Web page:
The product management process is a series of seven steps followed by product managers (or product management teams).
It informs the day-to-day work of the product manager, and outlines the journey that a product takes throughout its life cycle—from the very first seedling of an idea, all the way through to the development, launch, and ongoing improvement of the product.
How do product managers decide what to build? And, when they do, how do they ensure the product is successful? It all lies in the product management process, which we’ll explain right here in this guide.
We’ll ease in first with a brief introduction to what product management is and what the role of the product manager entails. If you’re already familiar, just use the clickable menu to jump straight to the product management process.
- What is product management, and what does a product manager do?
- What is the product management process? 7 key steps
- How to get into product management
So: Let’s set the scene with a quick product management recap.
1. What is product management, and what does a product manager do?
In business (or in any other type of organization), product management is the department which is responsible for the success of a given product.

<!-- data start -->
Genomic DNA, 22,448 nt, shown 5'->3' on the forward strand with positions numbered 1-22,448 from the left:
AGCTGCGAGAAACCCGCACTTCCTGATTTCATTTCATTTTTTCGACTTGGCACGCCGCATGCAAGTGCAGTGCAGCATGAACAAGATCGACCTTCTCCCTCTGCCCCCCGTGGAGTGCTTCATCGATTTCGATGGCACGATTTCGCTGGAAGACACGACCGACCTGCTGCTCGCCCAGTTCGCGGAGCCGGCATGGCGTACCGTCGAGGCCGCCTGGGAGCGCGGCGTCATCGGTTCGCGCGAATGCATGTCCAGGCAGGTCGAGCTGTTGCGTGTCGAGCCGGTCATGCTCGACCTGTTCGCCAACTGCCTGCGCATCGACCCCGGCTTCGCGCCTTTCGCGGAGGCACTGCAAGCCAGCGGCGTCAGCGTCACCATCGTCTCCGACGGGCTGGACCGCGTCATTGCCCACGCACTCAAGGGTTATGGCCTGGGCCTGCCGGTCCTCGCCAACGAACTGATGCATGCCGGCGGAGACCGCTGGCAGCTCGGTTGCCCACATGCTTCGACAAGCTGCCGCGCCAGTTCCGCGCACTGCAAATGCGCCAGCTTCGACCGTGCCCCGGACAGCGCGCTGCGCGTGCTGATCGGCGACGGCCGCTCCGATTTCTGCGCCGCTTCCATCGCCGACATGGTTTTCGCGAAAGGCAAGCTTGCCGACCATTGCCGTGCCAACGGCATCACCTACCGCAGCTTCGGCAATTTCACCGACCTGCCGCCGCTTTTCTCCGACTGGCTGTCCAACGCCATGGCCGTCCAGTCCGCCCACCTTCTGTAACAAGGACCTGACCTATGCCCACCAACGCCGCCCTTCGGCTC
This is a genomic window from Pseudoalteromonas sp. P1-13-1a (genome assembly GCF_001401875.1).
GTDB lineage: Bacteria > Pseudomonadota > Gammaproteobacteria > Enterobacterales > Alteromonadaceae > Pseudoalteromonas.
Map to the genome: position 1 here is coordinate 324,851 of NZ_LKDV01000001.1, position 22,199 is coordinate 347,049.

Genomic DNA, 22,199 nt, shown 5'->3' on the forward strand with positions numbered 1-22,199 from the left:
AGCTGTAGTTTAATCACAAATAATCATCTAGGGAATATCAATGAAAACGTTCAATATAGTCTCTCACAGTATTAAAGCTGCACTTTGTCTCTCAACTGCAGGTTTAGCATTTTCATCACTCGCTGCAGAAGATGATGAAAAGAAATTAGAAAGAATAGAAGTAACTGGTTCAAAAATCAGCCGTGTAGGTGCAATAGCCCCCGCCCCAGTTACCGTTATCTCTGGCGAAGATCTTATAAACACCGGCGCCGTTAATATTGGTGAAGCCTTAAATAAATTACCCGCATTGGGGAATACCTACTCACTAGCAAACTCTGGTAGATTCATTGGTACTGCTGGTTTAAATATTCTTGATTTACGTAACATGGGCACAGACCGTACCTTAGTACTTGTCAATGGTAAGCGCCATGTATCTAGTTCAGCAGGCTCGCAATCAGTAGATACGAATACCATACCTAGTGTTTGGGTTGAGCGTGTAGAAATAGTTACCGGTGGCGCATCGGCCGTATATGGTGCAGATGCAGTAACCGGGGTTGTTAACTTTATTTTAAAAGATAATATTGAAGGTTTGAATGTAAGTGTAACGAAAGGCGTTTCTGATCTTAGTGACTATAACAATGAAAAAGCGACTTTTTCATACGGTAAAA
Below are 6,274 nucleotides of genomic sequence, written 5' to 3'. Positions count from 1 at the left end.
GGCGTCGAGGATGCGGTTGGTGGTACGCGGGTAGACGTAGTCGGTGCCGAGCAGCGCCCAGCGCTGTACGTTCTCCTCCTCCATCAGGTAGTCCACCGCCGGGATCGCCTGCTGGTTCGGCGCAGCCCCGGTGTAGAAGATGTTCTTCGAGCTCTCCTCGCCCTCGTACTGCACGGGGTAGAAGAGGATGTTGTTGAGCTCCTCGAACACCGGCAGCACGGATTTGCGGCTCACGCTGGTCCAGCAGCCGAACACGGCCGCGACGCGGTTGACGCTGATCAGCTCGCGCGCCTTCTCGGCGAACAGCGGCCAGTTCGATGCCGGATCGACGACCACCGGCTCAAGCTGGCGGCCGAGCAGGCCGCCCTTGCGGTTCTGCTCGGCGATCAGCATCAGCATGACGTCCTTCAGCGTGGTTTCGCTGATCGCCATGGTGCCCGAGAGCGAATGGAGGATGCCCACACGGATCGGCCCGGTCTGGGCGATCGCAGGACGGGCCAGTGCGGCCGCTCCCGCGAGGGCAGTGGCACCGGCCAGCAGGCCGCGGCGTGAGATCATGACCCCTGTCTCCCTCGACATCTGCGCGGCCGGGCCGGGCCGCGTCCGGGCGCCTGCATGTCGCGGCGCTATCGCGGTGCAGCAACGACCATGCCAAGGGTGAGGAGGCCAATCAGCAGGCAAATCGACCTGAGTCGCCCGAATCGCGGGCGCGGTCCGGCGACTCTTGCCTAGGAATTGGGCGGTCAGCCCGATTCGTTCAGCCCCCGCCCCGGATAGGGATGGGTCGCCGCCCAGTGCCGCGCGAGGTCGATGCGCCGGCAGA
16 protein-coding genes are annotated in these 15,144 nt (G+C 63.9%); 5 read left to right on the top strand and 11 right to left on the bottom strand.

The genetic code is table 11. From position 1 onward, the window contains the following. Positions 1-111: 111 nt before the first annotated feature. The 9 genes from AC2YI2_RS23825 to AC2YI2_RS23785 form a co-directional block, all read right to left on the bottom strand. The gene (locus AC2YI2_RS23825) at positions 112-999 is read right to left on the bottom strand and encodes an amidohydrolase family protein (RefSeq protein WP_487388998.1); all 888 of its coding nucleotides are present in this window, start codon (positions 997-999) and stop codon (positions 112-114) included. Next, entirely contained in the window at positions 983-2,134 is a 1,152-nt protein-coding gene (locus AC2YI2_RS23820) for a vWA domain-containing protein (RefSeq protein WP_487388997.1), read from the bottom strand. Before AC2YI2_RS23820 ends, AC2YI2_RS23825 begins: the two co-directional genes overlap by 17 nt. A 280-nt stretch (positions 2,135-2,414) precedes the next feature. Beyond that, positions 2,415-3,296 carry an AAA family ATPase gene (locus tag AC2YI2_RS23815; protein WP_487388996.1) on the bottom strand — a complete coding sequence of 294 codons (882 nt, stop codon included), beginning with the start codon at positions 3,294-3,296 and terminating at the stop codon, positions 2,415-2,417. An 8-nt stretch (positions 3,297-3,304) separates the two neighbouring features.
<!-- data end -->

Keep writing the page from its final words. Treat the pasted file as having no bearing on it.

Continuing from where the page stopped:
In this context, the term “product” can refer to physical products (e.g. smartphones or wearables), services (e.g. mortgage advice or insurance), or digital products (e.g. apps or software)—anything that is designed to meet the needs of a specific user or customer group.
Let’s imagine a company which runs a dating app. The product management department (or the product manager) would oversee the entire discovery, development, marketing, launch, and maintenance of the app in order to ensure that it is successful.
By successful, we mean that the app simultaneously meets the needs of the target audience and helps to achieve business goals (for example, growth and profit).
Product management is a strategic function. So, while the design and engineering teams would work on the actual delivery of the app, and the marketing and sales teams would take care of its launch and market presence, the product manager would collaborate with these departments to ensure that what they’re doing is in line with the overall vision and strategy they’ve created for the product.
As such, product management sits somewhere at the intersection of business, user experience (UX), and technology. Product managers define the product strategy to deliver value for the business, to delight and satisfy the end user, and to keep the product within the realms of what’s technically feasible.
They focus on the bigger picture, ensuring everybody is aligned and working towards the same goal. To do this, they follow the product management process: a sequence of seven stages which we’ll outline in the next section.
If you’d like a more comprehensive introduction to the field, check out these guides:
For now, though, let’s dive into the product management process.
2. What is the product management process? The 7 key stages explained
The product management process outlines the journey that a product takes from inception through to development, launch, and beyond.